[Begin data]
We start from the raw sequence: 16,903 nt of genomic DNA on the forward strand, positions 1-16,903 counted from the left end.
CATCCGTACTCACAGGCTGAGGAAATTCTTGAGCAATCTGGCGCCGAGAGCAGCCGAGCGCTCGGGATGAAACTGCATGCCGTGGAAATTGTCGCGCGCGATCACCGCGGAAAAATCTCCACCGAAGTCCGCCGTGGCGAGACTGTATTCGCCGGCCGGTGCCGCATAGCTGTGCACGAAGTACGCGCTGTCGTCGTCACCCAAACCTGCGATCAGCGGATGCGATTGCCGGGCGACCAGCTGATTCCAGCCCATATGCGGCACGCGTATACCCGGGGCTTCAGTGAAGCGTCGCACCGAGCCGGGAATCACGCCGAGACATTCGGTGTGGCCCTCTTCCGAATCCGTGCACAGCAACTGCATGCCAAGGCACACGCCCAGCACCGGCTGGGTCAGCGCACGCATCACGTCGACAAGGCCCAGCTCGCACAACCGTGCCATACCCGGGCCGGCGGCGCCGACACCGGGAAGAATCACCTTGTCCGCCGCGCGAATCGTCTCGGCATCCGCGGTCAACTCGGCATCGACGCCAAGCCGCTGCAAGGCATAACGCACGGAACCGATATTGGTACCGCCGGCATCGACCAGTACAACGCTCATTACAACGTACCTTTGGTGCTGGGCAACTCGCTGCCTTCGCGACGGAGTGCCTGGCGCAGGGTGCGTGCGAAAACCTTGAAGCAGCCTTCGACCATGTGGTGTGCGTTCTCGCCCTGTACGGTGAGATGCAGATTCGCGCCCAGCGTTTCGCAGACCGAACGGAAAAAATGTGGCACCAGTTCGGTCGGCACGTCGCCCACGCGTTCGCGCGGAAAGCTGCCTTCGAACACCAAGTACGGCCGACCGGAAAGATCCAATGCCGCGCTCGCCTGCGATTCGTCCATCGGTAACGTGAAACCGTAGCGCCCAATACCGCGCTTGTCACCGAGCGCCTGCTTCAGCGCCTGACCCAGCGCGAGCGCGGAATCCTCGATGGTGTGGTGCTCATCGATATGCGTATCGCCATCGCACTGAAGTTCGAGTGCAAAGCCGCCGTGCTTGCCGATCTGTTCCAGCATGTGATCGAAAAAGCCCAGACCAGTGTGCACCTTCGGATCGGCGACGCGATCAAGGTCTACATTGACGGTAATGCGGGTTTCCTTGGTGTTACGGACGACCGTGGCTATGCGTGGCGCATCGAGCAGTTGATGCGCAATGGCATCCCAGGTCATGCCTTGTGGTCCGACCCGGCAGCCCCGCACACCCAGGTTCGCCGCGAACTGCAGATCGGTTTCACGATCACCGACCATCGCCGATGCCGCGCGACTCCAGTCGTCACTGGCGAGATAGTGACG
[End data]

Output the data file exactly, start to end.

We start from the raw sequence: 16,903 nt of genomic DNA on the forward strand, positions 1-16,903 counted from the left end.
CATCCGTACTCACAGGCTGAGGAAATTCTTGAGCAATCTGGCGCCGAGAGCAGCCGAGCGCTCGGGATGAAACTGCATGCCGTGGAAATTGTCGCGCGCGATCACCGCGGAAAAATCTCCACCGAAGTCCGCCGTGGCGAGACTGTATTCGCCGGCCGGTGCCGCATAGCTGTGCACGAAGTACGCGCTGTCGTCGTCACCCAAACCTGCGATCAGCGGATGCGATTGCCGGGCGACCAGCTGATTCCAGCCCATATGCGGCACGCGTATACCCGGGGCTTCAGTGAAGCGTCGCACCGAGCCGGGAATCACGCCGAGACATTCGGTGTGGCCCTCTTCCGAATCCGTGCACAGCAACTGCATGCCAAGGCACACGCCCAGCACCGGCTGGGTCAGCGCACGCATCACGTCGACAAGGCCCAGCTCGCACAACCGTGCCATACCCGGGCCGGCGGCGCCGACACCGGGAAGAATCACCTTGTCCGCCGCGCGAATCGTCTCGGCATCCGCGGTCAACTCGGCATCGACGCCAAGCCGCTGCAAGGCATAACGCACGGAACCGATATTGGTACCGCCGGCATCGACCAGTACAACGCTCATTACAACGTACCTTTGGTGCTGGGCAACTCGCTGCCTTCGCGACGGAGTGCCTGGCGCAGGGTGCGTGCGAAAACCTTGAAGCAGCCTTCGACCATGTGGTGTGCGTTCTCGCCCTGTACGGTGAGATGCAGATTCGCGCCCAGCGTTTCGCAGACCGAACGGAAAAAATGTGGCACCAGTTCGGTCGGCACGTCGCCCACGCGTTCGCGCGGAAAGCTGCCTTCGAACACCAAGTACGGCCGACCGGAAAGATCCAATGCCGCGCTCGCCTGCGATTCGTCCATCGGTAACGTGAAACCGTAGCGCCCAATACCGCGCTTGTCACCGAGCGCCTGCTTCAGCGCCTGACCCAGCGCGAGCGCGGAATCCTCGATGGTGTGGTGCTCATCGATATGCGTATCGCCATCGCACTGAAGTTCGAGTGCAAAGCCGCCGTGCTTGCCGATCTGTTCCAGCATGTGATCGAAAAAGCCCAGACCAGTGTGCACCTTCGGATCGGCGACGCGATCAAGGTCTACATTGACGGTAATGCGGGTTTCCTTGGTGTTACGGACGACCGTGGCTATGCGTGGCGCATCGAGCAGTTGATGCGCAATGGCATCCCAGGTCATGCCTTGTGGTCCGACCCGGCAGCCCCGCACACCCAGGTTCGCCGCGAACTGCAGATCGGTTTCACGATCACCGACCATCGCCGATGCCGCGCGACTCCAGTCGTCACTGGCGAGATAGTGACG